H. P. Friedrichs (AC7ZL) Homepage
Instruments of Amplification
Here, you can take a look at images associated with the projects appearing in Instruments of Amplification.
The Tennis Ball Triode's base is composed of a cheap, glass ashtray. Look at the pretty blue
An improvement on the Tennis Ball Triode is the "Beehive Triode," depicted here. In this tube, the grid assembly is anchored to the envelope of the tube, not the base. The terminal for the grid projects from the top of the tube.
This shows the beautiful blue "Beehive" all lit up.
What's this? Would you believe that it's a triode with no grid? This device is modeled after the "Weagant" tube of the 1920's. The control signal is applied to the copper foil on the exterior of the tube.
These are parts for a future triode. At the top is a glass tube taken from a hamster water bottle. Below it are two grid assemblies wound from copper wire. At the bottom, you can see two filament assemblies that have been harvested from electric lightbulbs.
This is another view of similar parts as they are assembled to become simple triodes.
Folklore suggests that amplification may have been observed in mineral crystals many decades before the official invention of the transistor. Here, I'm exploring that idea with a fragment of purified silicon.
The first commerically available transistors were point-contact devices. This picture represents two different types of home made point-contact transistors. The body for the device in the center was fabricated from an old relief valve. The other two are fashioned from common plumbing parts.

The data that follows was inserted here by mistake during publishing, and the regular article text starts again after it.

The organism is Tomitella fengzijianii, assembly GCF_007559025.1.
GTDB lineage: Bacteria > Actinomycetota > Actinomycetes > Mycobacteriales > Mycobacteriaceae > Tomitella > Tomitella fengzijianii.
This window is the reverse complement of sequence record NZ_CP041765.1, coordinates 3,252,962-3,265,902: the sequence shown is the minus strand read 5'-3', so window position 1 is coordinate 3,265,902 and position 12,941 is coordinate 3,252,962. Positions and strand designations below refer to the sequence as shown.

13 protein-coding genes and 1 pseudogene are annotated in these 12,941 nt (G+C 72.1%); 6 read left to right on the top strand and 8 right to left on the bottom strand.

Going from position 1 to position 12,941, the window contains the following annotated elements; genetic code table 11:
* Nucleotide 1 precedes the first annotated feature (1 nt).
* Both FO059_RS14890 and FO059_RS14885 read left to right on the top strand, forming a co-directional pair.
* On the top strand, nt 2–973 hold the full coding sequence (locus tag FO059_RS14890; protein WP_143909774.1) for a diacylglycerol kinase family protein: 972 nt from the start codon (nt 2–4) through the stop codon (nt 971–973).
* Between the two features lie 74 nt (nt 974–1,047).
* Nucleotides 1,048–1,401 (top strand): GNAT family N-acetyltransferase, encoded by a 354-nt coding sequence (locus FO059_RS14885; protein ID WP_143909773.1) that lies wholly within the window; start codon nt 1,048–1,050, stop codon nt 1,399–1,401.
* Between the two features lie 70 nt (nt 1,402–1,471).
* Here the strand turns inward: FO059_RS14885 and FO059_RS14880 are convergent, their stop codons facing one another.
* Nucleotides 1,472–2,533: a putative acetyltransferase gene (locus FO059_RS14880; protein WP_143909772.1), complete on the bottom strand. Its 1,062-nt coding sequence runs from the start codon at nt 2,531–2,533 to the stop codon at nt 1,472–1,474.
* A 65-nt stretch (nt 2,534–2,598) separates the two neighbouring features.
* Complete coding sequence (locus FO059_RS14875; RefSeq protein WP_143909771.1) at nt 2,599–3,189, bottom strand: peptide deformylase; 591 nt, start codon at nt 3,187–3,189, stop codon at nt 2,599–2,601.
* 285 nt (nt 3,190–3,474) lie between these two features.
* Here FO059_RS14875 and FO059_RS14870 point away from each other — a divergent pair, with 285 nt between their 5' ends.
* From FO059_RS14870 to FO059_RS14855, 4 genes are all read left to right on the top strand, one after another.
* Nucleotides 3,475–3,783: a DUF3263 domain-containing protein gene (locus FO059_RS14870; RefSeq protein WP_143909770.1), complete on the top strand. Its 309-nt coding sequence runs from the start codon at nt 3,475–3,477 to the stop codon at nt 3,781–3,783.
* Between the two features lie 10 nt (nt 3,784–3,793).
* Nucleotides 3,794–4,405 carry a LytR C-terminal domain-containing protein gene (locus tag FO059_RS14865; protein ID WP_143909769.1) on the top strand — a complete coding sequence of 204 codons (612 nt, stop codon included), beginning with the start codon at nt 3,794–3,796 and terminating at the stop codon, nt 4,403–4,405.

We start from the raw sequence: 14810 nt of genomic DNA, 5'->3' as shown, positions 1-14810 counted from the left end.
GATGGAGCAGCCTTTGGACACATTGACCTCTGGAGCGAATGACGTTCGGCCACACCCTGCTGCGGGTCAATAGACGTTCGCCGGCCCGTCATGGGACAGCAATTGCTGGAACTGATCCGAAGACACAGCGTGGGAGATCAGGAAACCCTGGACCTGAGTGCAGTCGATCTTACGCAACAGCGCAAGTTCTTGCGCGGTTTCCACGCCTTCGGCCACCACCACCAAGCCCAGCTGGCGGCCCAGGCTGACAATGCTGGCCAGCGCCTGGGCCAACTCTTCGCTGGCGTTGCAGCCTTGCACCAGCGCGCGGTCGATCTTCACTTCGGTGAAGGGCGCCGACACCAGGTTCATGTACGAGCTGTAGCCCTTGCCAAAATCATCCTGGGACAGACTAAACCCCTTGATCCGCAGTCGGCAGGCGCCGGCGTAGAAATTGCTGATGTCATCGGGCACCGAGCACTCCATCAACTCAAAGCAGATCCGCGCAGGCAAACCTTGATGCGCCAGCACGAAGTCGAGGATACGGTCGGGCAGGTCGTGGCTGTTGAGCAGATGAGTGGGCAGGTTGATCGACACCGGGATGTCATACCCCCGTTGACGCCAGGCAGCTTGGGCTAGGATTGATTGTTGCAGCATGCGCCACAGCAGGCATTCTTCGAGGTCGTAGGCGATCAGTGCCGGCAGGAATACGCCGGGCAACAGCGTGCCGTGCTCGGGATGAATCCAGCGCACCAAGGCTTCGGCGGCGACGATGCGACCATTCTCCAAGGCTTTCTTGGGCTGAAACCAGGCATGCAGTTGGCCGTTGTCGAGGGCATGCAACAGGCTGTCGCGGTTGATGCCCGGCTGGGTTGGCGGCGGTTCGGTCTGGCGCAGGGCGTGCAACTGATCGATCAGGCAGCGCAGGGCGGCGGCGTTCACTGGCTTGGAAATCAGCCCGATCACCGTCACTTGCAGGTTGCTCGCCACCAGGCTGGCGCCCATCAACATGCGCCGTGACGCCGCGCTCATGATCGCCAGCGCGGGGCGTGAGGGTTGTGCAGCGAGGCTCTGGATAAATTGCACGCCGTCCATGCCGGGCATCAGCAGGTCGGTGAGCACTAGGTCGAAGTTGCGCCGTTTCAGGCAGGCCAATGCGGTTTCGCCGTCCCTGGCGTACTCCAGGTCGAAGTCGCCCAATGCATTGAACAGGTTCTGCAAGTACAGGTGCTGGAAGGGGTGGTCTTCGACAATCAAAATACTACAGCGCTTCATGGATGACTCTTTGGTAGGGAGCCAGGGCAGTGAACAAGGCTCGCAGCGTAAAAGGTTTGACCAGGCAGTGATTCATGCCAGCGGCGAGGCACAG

The action of the point-contact transistor relies on the precise placement of its internal electrodes. This is a photomicrograph of the emitter and collector electrodes in one of the transistors shown above. The vertical wall at the left of this image is the germanium die. The points of the electrodes to the right rest less than 0.002 inches apart.
One way to test germanium crystals and different electrode materials is to use an open-faced "breadboard" approach. The experimental transistor shown in this image rests on the stage of stereo microscope, an accessory that helps a great deal in the proper positioning of electrodes.
Here we see two experimental junction transistors based on cuprous oxide. I experimented with two versions. While similar in overall construction, the first one features a comparatively thick base region which is narrowed through mechanical means. The second was fabricated onto copper foil.
Here's a better shot of the foil-based cuprous oxide transistor. The base region is a 0.002 copper film mounted to a support hoop. Cuprous oxide, applied to both sides of the film, form the emitter and collector. Electrodes are anchored to the oxide with tiny dots of silver-bearing ink.
This is another shot of the same transistor, but it depicts the other side of the PNP sandwich. Note that the plastic cover has been removed.
(revised - 11/03/2005)